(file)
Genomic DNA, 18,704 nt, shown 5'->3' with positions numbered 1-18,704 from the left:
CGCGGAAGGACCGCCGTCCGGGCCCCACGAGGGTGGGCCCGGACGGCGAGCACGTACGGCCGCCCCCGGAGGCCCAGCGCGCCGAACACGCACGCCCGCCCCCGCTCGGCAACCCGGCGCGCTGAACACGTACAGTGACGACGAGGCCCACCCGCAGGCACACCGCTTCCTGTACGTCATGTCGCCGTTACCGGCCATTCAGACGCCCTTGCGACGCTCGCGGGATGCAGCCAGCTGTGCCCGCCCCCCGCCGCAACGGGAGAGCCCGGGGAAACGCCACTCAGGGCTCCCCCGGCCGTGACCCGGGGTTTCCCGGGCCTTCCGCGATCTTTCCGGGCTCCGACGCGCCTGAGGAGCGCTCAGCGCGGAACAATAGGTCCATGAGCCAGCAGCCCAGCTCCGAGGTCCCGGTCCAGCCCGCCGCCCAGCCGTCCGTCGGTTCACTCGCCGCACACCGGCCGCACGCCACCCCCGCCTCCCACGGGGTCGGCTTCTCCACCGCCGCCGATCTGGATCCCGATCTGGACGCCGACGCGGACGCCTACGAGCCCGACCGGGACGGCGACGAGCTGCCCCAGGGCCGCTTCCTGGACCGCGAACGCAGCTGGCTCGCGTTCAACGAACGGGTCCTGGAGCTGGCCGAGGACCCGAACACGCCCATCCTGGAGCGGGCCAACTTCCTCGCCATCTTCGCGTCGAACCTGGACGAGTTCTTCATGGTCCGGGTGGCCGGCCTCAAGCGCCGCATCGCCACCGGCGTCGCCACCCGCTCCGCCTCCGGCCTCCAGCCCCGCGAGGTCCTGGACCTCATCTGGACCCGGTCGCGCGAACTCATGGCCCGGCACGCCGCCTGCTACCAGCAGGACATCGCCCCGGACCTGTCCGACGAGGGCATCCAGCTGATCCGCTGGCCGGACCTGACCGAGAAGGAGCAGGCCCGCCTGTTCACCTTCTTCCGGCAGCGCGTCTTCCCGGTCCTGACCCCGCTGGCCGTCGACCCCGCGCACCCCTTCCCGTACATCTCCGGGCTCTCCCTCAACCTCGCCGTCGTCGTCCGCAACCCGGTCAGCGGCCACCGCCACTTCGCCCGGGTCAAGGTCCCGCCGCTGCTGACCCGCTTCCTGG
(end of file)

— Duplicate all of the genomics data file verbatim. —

Genomic DNA, 18,704 nt, shown 5'->3' with positions numbered 1-18,704 from the left:
CGCGGAAGGACCGCCGTCCGGGCCCCACGAGGGTGGGCCCGGACGGCGAGCACGTACGGCCGCCCCCGGAGGCCCAGCGCGCCGAACACGCACGCCCGCCCCCGCTCGGCAACCCGGCGCGCTGAACACGTACAGTGACGACGAGGCCCACCCGCAGGCACACCGCTTCCTGTACGTCATGTCGCCGTTACCGGCCATTCAGACGCCCTTGCGACGCTCGCGGGATGCAGCCAGCTGTGCCCGCCCCCCGCCGCAACGGGAGAGCCCGGGGAAACGCCACTCAGGGCTCCCCCGGCCGTGACCCGGGGTTTCCCGGGCCTTCCGCGATCTTTCCGGGCTCCGACGCGCCTGAGGAGCGCTCAGCGCGGAACAATAGGTCCATGAGCCAGCAGCCCAGCTCCGAGGTCCCGGTCCAGCCCGCCGCCCAGCCGTCCGTCGGTTCACTCGCCGCACACCGGCCGCACGCCACCCCCGCCTCCCACGGGGTCGGCTTCTCCACCGCCGCCGATCTGGATCCCGATCTGGACGCCGACGCGGACGCCTACGAGCCCGACCGGGACGGCGACGAGCTGCCCCAGGGCCGCTTCCTGGACCGCGAACGCAGCTGGCTCGCGTTCAACGAACGGGTCCTGGAGCTGGCCGAGGACCCGAACACGCCCATCCTGGAGCGGGCCAACTTCCTCGCCATCTTCGCGTCGAACCTGGACGAGTTCTTCATGGTCCGGGTGGCCGGCCTCAAGCGCCGCATCGCCACCGGCGTCGCCACCCGCTCCGCCTCCGGCCTCCAGCCCCGCGAGGTCCTGGACCTCATCTGGACCCGGTCGCGCGAACTCATGGCCCGGCACGCCGCCTGCTACCAGCAGGACATCGCCCCGGACCTGTCCGACGAGGGCATCCAGCTGATCCGCTGGCCGGACCTGACCGAGAAGGAGCAGGCCCGCCTGTTCACCTTCTTCCGGCAGCGCGTCTTCCCGGTCCTGACCCCGCTGGCCGTCGACCCCGCGCACCCCTTCCCGTACATCTCCGGGCTCTCCCTCAACCTCGCCGTCGTCGTCCGCAACCCGGTCAGCGGCCACCGCCACTTCGCCCGGGTCAAGGTCCCGCCGCTGCTGACCCGCTTCCTGG